In politics, there are winners and losers. That's inevitable, just as it is in football, baseball, basketball or any sport. Like in sports, the audience -- in this case, the American electorate -- expects that the rules will be articulated, documented and fair.
In sports, those who don't play by the rules are ultimately eliminated or fined. Take tennis super-star Maria Sharapova, Tour de France winner Lance Armstrong, Olympic Gold Medalist Ben Johnson, baseball star Pete Rose, to name a few. The fines, suspensions and banishments are meant not just as penalties but as checks and balances to ensure integrity and credibility in the sport. Without public confidence that competition is fair and based on a level playing field, fans would lose confidence, and support for the sport would be diminished.
Not so in politics. Many politicians have lost elections because of unfounded and salacious -- sometimes slanderous -- claims from their opponents. Notable among too many to mention are the George W. Bush swift boat claim (depicting John Kerry as a braggart or false war hero) and the Lyndon Johnson 'Daisy Girl' ad (juxtaposing Republican candidate Barry Goldwater with the viscerally-feared mushroom cloud of a nuclear explosion).
Numerous PolitiFact news outlets have documented politicians telling lies, half-truths, or making false innuendoes. In 2015, Donald Trump warranted the "Lie of the Year" award based on his many documented distortions. This "award" was also given to Democrats for alleging in 2011, that "Republicans voted to end Medicare;" to Romney's campaign in 2012, for falsely stating that Jeep was pulling plants in Ohio and relocating them to China; and to the Obama Administration for claiming in 2013, that "If you like your health care plan, you can keep it."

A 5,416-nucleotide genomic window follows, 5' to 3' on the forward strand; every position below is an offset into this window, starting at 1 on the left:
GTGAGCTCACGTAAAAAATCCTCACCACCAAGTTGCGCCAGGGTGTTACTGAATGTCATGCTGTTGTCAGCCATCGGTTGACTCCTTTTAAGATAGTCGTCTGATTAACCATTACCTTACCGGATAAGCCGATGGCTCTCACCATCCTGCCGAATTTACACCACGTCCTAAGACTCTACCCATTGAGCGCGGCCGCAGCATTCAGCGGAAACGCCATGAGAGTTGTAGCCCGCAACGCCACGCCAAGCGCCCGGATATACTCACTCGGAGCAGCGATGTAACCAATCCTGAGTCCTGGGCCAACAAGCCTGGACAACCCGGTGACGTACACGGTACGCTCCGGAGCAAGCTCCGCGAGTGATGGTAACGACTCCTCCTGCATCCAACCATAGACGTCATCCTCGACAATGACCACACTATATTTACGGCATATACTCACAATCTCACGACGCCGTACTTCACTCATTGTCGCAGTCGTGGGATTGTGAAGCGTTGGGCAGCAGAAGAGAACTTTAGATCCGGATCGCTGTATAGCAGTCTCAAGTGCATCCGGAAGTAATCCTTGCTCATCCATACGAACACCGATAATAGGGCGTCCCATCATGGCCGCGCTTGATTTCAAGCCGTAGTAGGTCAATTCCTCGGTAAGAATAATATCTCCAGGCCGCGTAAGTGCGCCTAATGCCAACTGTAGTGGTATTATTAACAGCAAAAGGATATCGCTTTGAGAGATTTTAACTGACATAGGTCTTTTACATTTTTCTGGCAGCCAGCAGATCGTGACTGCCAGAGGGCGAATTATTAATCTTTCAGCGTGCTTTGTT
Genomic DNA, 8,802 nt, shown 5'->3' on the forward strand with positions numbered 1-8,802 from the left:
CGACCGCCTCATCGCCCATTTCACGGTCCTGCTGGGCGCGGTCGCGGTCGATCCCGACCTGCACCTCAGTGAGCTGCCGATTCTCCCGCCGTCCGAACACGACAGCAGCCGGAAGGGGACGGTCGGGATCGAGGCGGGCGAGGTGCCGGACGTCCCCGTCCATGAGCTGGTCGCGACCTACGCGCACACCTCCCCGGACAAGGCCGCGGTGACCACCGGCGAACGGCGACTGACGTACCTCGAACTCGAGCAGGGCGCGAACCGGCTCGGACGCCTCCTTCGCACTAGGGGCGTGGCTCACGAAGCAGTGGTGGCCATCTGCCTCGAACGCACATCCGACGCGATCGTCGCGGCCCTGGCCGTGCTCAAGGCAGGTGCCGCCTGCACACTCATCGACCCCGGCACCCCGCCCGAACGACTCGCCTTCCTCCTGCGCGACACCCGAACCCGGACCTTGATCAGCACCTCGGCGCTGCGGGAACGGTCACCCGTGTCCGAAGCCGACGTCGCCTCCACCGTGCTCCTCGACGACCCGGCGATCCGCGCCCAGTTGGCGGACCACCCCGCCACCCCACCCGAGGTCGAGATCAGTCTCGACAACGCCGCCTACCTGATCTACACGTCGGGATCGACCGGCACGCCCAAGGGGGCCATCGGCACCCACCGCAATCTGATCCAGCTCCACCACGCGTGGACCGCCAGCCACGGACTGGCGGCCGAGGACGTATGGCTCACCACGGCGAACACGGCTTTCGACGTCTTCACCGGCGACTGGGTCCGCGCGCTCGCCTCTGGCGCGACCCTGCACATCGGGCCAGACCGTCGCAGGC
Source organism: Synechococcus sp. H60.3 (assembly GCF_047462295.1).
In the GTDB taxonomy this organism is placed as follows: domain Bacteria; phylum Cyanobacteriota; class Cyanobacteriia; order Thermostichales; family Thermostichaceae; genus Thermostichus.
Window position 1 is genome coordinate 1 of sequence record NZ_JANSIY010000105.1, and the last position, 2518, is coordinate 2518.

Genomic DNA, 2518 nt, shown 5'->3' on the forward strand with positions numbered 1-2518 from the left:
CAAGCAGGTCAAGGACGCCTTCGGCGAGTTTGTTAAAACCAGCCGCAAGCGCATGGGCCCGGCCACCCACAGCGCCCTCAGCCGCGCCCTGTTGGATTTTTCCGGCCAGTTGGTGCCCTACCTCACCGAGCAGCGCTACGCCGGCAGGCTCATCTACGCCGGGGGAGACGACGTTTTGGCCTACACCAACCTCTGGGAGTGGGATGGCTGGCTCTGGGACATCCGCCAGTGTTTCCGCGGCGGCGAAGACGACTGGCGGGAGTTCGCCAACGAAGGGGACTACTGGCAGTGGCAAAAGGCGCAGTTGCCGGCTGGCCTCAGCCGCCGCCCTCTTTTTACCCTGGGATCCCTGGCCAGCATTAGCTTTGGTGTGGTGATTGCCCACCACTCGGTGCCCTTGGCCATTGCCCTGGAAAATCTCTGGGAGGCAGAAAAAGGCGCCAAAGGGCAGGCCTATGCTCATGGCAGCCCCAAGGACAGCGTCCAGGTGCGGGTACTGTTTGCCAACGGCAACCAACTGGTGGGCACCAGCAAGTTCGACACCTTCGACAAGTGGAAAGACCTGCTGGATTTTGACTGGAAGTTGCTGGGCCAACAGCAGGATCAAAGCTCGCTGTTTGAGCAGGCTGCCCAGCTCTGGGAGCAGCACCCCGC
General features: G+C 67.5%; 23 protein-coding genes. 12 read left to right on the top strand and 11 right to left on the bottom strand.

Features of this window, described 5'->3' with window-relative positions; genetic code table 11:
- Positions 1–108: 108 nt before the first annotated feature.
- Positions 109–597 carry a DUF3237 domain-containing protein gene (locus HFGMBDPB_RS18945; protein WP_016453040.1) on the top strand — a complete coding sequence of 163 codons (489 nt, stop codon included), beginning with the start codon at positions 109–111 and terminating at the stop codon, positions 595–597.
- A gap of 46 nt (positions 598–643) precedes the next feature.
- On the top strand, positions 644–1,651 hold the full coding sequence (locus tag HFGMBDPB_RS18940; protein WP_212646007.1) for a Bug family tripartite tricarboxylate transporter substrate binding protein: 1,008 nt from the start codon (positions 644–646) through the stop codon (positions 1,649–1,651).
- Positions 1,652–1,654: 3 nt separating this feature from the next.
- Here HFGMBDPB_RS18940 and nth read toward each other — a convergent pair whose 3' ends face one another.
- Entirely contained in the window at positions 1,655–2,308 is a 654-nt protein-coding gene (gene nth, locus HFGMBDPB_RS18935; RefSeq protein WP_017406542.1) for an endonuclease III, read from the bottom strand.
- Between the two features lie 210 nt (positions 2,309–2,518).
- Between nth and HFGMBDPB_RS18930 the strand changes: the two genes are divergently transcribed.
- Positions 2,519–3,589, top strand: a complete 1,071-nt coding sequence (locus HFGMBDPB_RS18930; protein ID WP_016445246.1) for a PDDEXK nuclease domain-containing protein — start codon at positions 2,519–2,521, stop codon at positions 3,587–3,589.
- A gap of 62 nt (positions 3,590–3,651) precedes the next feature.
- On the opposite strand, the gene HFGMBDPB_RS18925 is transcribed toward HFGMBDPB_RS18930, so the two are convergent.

Lying and lack of integrity have been equal opportunity labels with both parties in the game of politics, and the repercussions to individuals at fault have been few.
Through the years, the bar for the rules of politics -- with the exception of legally-mandated campaign finance reports -- has been set pretty low. It's widely speculated that dead voters in Chicago clinched JFK's presidency in 1960 and that dubious hanging chads in Florida in 2000 clinched George W. Bush's presidency. Whether true or not, the fact that these breaches can even be contemplated is shameful to the American presidency and reinforces the image of less-than-truthful politics.
In a more recent election, 2014, candidate Ron Paul's challenges to the Republican party platform and nominee Mitt Romney were not met with open dialogue but, rather, with abruptly shutting off microphones. Hardly transparent or fair. Nonetheless, accepted by the delegates of the day.
But today is a new day. I believe that a new trend is emerging, aimed at the stilted rules of both parties. There seems to be a healthy check and balance in the wind, care of Trump and Sanders supporters, both of whom believe that their party's systems are rigged to support only the establishment candidate. And this sentiment about fairness is spread across the political spectrum.
Take Bernie Sanders, who has repeatedly said that, "The American people are fed-up with establishment politics." Millennials, who support Sanders in large numbers, agree.